Tenant goes after property manager for landlord's alleged violations

When you think of landlord-tenant disputes, you might picture a modest apartment or house where repairs aren't being made. But one local tenant's dispute is over a house that cost her $3,000 a month in rent. It's a case with a number of unexpected twists, including the fact that instead of going after the landlord, this tenant is going after the property management company that helped her rent the home.

"We thought it would be nice and peaceful here," said Geneva Carman.

The online ad described a 4,300 square foot home in Kingston with everything a tenant would want -- stunning, spacious interiors with no detail overlooked. The home is situated on more than nine acres of peace and quiet, or so Carman thought.

"I just want to get my child and get the heck out of here," Carman explained barely five months into her one-year lease. Since moving into the rural Kitsap County home in July, Carman says it's been one thing after another. First, she discovered one of the nearby out buildings on the property is also a rental -- a fact she insists she was never disclosed by the property management company when she called from Florida to rent the home.

"I have pictures of six to seven cars per night there. They're coming and going," Carman said.

On top of disruptions by vehicles and construction trucks, Carman says the landlord soon moved onto the property in his camper and proceeded to come to the house and walk around the property unannounced. By law, a landlord must give 48 hours written notice, if they plan to enter the house or apartment you are renting. Saved texts to Carman's phone indicate the property managment representative did inform the home owner that he was legally prohibited from entering the property without prior notice and consent of the tenant.

"He's bringing people over, he's coming inside of our house, ringing the doorbell and saying. 'I want to come in and look at the house,'" Carman said.

The single-mom and her 17-year old daughter say at one point the owner of the home even prevented guests from coming to their long-scheduled book-signing party. Carman says she learned of what was happening when a friend texted her about being turned away at the entrance to the long drive that leads to the home.

"And he says, 'Well they've got some guy with a truck blocking the driveway telling your guests that the party's been cancelled and to leave,'" Carman recounted.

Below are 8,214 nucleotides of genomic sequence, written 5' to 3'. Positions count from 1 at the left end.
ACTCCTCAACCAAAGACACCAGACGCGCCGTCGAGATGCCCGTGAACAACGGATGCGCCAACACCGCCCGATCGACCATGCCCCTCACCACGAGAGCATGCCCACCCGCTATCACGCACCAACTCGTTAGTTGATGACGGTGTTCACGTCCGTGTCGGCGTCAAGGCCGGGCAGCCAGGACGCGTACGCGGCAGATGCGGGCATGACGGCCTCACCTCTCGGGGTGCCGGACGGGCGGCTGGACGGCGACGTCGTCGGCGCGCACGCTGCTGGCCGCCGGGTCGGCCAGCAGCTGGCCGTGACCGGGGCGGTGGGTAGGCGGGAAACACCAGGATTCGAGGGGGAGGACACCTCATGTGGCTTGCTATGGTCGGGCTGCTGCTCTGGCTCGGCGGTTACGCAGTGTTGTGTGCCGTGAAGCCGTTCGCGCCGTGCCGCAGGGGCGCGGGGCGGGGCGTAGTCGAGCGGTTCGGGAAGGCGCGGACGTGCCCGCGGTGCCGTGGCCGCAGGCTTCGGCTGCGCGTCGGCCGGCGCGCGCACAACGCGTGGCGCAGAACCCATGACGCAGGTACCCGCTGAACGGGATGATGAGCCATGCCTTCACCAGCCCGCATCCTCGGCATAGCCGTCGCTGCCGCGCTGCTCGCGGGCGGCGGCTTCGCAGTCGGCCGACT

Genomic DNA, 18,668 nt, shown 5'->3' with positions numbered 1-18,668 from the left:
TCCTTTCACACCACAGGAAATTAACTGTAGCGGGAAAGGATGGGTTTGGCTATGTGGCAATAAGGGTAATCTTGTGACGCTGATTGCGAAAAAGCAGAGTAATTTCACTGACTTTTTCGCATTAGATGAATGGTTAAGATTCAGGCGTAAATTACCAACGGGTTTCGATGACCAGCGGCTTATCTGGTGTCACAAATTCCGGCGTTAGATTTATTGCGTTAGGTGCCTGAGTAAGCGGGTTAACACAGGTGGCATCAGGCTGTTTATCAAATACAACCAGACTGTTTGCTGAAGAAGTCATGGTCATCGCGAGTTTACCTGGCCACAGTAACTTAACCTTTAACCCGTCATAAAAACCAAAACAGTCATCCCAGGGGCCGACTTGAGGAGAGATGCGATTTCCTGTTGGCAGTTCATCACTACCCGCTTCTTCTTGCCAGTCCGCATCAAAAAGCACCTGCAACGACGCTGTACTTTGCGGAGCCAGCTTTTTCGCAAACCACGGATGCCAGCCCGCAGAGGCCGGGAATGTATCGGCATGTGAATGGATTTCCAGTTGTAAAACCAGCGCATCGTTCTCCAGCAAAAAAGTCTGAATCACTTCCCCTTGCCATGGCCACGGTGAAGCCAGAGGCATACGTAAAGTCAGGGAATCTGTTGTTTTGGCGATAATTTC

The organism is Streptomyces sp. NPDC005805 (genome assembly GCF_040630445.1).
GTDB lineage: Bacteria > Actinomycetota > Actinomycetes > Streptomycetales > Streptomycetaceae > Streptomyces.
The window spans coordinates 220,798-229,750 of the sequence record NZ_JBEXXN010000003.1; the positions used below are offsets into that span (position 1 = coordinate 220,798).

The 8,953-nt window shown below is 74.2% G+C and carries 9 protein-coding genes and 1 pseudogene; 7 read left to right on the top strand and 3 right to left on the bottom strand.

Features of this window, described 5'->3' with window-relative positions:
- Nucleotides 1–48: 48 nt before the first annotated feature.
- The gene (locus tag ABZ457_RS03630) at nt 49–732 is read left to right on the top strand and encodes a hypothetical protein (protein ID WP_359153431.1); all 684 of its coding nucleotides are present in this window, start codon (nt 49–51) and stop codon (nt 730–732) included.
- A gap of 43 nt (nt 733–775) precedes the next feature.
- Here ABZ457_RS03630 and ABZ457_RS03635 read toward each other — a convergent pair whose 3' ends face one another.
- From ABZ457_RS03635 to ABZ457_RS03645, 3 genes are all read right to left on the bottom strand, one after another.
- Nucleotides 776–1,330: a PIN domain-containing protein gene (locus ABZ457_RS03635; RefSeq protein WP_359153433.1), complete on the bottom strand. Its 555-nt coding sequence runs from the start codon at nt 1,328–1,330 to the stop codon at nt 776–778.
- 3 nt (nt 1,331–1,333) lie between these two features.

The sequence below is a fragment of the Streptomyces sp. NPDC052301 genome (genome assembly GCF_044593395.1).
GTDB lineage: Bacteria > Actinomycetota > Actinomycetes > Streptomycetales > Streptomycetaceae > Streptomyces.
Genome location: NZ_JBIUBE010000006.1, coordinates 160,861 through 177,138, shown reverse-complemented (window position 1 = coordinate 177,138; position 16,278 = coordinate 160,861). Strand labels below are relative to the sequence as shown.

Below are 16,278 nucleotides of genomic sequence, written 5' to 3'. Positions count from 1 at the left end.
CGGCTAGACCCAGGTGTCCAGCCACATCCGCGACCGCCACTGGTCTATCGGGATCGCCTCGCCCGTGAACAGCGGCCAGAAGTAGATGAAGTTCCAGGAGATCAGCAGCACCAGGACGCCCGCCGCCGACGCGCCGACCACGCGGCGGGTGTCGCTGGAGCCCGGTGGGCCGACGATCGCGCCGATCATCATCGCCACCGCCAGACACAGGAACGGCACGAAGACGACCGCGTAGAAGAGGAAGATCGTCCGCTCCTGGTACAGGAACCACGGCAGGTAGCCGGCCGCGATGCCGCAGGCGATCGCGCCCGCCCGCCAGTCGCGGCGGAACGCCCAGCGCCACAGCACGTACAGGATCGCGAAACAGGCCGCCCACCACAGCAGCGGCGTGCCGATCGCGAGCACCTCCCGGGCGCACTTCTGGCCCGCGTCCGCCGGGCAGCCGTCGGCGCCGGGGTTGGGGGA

But Carman said it got even worse.

"We called Puget Sound Energy and they said, there's one meter on the property, and it's in my name," she said.

Carman says that's how she learned she'd been paying for all the electricity used in both buildings. Since she signed her lease agreement with a representative of the property management company, she says she holds the real estate company responsible.

"A hundred percent, Yes. I feel like they neglected to tell us all of these things," Carman said emphatically.

I went to the property management office to get their perspective on what happened. The owner of Windermere Real Estate's West Sound office was not available, but later contacted me by phone. Because of privacy issues, Mike Pitts couldn't say much.

"I understand there is a dispute" he told me. "We have been in contact with both parties and are not able to comment."

Although Pitts did call me back to confirm that his company had begun terminating its landlord relations with the home owner on October 24. Windermere also offered Geneva Carman the option of breaking her lease, so she could find somewhere else to live.

Regardless of a property manager's involvement, the Tenants Union of Washington says in most cases, the buck stops with the landlord. And it's the tenant's responsibility to notify the landlord in writing immediately about any disputes.

"When the tenant first learns of a privacy violation they should write a letter informing the landlord of their right for proper notice," said Executive Director Jonathan Grant.

"Landlords must give notice to enter in writing stating the dates and approximate time they intend to enter 48 hours in advance for an inspection, or 24 hours to show the unit to prospective purchasers or renters. They can not use this right of entry to harass the tenant. It is only after the landlord receives the letter when penalties are triggered for future violations, up to $100 per violation. Keep a copy of the letter and send it certified, as well as maintain a log that documents each date of improper entry and if there were any witnesses. The law is under RCW 59.18.150," Grant explained.

Grant went on to say: "The Tenants Union hears regular complaints each week from tenants who have had their privacy violated when the owner refuses or disregards proper notice to enter a home. Of these hundreds of calls the common thread is that many landlords don't appreciate that renting property is a business, and just like any other industry there are rules and regulations that must be followed."

The owner of the Kingston house declined to talk to me for this report. Geneva Carman has since moved out and is asking Windermere for extra compensation.